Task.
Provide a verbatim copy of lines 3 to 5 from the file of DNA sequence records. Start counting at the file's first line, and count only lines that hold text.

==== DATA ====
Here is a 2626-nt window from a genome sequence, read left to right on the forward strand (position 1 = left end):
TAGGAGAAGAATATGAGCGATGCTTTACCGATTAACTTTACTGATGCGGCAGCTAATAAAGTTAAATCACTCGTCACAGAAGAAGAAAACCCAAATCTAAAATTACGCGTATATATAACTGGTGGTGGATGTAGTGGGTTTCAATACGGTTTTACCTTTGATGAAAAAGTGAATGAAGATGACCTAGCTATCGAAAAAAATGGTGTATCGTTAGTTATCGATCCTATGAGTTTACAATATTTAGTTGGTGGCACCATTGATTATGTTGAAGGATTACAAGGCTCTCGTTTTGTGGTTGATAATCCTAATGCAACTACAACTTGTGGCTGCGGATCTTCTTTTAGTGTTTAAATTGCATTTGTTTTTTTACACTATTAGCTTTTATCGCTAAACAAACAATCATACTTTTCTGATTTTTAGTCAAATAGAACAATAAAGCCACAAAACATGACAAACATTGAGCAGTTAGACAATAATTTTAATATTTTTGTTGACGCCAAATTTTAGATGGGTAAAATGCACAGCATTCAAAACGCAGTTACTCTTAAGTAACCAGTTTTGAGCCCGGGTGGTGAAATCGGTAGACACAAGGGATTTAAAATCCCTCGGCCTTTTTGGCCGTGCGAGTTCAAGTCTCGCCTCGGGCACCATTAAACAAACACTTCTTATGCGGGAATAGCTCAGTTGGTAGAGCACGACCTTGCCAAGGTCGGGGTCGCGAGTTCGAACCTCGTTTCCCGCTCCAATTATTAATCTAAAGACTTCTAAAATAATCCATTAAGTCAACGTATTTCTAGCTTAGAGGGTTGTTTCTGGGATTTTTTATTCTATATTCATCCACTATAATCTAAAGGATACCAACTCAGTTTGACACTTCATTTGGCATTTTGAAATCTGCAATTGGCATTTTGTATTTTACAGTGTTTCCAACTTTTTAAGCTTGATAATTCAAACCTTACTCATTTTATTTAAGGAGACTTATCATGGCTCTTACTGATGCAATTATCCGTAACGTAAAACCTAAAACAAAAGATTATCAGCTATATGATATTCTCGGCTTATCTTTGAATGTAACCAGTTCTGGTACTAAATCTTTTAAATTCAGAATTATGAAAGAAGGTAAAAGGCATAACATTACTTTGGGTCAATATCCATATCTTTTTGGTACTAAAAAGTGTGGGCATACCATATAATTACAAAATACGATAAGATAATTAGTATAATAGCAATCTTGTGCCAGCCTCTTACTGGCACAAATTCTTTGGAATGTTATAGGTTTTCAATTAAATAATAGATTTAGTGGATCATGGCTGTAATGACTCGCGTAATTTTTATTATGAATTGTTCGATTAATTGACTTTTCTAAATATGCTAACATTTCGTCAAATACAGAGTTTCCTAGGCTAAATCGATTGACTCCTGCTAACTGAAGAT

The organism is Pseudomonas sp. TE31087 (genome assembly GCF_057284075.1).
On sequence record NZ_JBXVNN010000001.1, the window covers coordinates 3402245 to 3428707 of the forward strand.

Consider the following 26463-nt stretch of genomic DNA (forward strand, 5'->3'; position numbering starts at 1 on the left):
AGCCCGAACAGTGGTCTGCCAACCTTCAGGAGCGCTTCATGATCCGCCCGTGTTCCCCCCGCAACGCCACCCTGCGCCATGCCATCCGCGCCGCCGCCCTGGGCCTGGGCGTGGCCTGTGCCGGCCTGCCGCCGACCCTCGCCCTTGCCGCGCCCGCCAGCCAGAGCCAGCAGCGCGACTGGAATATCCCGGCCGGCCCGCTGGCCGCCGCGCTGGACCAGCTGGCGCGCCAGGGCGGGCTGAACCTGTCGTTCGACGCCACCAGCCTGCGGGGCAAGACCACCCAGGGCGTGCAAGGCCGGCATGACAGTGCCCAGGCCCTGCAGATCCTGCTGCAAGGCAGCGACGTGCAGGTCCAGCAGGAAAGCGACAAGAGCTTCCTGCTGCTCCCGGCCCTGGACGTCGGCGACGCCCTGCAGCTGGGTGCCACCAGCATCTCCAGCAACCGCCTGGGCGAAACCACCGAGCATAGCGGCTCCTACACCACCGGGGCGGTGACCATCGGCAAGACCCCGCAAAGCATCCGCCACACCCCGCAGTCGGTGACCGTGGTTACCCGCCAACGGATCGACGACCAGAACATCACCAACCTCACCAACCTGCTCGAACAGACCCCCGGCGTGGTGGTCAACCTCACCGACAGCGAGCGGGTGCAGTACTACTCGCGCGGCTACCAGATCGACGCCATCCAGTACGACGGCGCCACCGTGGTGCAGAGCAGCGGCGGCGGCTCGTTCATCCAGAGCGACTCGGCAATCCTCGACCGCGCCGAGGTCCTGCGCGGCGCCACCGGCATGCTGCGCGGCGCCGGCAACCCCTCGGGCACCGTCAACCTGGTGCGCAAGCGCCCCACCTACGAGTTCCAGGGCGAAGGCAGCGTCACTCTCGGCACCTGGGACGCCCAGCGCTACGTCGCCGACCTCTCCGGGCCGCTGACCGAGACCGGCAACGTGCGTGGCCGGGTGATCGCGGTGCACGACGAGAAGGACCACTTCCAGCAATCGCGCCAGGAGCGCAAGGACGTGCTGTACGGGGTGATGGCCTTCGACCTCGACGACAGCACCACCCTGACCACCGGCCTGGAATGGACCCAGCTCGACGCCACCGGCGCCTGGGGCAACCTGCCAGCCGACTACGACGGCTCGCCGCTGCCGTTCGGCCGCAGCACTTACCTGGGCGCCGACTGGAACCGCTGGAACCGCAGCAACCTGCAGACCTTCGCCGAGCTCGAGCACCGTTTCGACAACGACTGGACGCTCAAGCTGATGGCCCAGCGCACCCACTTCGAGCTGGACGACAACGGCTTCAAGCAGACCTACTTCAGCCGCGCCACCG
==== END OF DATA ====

The organism is Pseudomonas sp. TE31087 (genome assembly GCF_057284075.1).
On sequence record NZ_JBXVNN010000001.1, the window covers coordinates 3402245 to 3428707 of the forward strand.

Consider the following 26463-nt stretch of genomic DNA (forward strand, 5'->3'; position numbering starts at 1 on the left):